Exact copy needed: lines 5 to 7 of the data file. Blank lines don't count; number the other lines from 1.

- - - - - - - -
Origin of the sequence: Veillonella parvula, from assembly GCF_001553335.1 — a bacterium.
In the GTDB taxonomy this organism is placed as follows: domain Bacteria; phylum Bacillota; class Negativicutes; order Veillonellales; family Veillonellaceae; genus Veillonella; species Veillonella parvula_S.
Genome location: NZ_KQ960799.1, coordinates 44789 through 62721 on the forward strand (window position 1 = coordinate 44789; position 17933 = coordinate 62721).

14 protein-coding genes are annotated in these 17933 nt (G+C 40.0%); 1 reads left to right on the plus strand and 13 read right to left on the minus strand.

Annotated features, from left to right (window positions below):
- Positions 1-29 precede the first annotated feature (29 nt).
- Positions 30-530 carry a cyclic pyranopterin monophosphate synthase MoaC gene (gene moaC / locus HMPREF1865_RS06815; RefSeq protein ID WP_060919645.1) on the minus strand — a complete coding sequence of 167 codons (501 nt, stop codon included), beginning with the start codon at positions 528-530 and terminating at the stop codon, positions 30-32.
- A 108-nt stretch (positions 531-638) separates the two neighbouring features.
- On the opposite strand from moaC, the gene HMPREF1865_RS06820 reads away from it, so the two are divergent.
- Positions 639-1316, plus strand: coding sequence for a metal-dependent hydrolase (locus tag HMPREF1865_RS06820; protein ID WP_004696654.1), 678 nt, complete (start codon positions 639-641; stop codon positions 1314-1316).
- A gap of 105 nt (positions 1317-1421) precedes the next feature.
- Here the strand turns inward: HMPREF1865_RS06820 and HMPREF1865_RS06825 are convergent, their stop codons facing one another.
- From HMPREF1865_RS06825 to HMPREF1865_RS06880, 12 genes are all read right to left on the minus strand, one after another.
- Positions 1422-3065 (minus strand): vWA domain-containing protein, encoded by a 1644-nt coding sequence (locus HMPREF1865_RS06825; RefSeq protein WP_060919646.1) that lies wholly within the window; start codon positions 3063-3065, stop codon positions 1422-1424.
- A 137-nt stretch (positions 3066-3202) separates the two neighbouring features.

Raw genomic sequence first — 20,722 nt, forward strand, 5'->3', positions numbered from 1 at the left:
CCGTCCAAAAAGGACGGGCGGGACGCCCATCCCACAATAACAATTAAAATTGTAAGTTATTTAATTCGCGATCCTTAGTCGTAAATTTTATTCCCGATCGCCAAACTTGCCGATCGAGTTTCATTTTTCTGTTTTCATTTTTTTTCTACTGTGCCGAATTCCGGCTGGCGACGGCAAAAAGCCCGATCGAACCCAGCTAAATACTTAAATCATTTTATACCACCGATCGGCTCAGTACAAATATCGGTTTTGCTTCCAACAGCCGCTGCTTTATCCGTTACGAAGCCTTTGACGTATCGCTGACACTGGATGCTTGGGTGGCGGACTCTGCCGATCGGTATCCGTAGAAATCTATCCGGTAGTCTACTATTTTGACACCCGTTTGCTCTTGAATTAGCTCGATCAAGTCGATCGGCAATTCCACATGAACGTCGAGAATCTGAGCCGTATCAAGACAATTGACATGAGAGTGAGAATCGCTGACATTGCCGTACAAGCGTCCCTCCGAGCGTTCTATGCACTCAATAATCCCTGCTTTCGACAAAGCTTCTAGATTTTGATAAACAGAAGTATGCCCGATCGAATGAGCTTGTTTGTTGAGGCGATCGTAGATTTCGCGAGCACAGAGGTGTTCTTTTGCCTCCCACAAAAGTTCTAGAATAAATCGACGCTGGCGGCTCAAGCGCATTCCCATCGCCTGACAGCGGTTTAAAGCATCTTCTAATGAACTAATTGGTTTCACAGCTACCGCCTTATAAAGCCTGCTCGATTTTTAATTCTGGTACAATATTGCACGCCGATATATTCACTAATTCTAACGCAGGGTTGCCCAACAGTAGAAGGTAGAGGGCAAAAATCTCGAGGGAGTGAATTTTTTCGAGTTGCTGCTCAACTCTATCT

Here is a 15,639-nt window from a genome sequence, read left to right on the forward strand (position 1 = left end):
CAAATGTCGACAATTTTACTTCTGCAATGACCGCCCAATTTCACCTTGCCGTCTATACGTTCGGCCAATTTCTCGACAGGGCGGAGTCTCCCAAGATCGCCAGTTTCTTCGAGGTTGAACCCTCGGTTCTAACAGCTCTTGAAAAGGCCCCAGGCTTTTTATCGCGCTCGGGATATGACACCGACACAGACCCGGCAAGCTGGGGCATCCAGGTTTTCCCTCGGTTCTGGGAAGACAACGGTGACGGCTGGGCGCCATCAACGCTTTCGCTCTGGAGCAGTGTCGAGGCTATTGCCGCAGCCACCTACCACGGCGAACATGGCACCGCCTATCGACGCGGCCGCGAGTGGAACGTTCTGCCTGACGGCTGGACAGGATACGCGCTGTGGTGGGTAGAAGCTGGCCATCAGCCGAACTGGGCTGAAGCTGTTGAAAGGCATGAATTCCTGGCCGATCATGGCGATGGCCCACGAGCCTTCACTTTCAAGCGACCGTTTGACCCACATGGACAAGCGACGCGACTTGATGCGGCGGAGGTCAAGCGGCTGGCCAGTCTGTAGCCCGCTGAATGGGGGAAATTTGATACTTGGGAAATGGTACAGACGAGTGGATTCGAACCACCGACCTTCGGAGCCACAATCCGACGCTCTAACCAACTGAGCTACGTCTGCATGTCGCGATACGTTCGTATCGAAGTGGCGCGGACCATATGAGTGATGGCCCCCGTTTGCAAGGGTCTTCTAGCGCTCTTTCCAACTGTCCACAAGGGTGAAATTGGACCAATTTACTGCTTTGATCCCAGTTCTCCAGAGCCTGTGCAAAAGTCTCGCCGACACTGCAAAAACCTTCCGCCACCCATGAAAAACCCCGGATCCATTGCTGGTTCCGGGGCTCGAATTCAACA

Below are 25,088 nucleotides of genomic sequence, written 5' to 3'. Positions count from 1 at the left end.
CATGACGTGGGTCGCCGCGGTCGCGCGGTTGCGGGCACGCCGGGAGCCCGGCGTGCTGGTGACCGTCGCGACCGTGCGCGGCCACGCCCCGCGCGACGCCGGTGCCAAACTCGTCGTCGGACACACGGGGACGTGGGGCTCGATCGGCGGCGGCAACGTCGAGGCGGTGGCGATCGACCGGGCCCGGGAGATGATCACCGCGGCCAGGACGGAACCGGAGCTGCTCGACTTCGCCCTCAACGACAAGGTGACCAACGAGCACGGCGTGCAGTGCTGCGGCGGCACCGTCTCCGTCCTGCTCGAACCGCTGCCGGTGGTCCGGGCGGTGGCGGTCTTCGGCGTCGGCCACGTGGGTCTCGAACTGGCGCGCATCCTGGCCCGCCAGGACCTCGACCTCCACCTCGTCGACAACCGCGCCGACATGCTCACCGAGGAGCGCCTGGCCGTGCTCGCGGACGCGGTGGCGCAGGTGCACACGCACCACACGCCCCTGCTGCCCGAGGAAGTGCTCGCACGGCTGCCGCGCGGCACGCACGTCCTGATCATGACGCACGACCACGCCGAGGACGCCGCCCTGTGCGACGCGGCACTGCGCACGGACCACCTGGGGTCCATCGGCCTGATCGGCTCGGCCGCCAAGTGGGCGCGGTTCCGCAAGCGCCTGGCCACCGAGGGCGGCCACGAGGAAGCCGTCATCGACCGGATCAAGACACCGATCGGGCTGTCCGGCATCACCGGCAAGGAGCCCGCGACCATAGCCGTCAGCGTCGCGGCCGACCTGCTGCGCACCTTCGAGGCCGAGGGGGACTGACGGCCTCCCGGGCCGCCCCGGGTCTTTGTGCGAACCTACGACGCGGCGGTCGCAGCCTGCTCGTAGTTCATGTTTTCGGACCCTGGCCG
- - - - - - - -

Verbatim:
Annotated features, from left to right (window positions below):
- Positions 1-29 precede the first annotated feature (29 nt).
- Positions 30-530 carry a cyclic pyranopterin monophosphate synthase MoaC gene (gene moaC / locus HMPREF1865_RS06815; RefSeq protein ID WP_060919645.1) on the minus strand — a complete coding sequence of 167 codons (501 nt, stop codon included), beginning with the start codon at positions 528-530 and terminating at the stop codon, positions 30-32.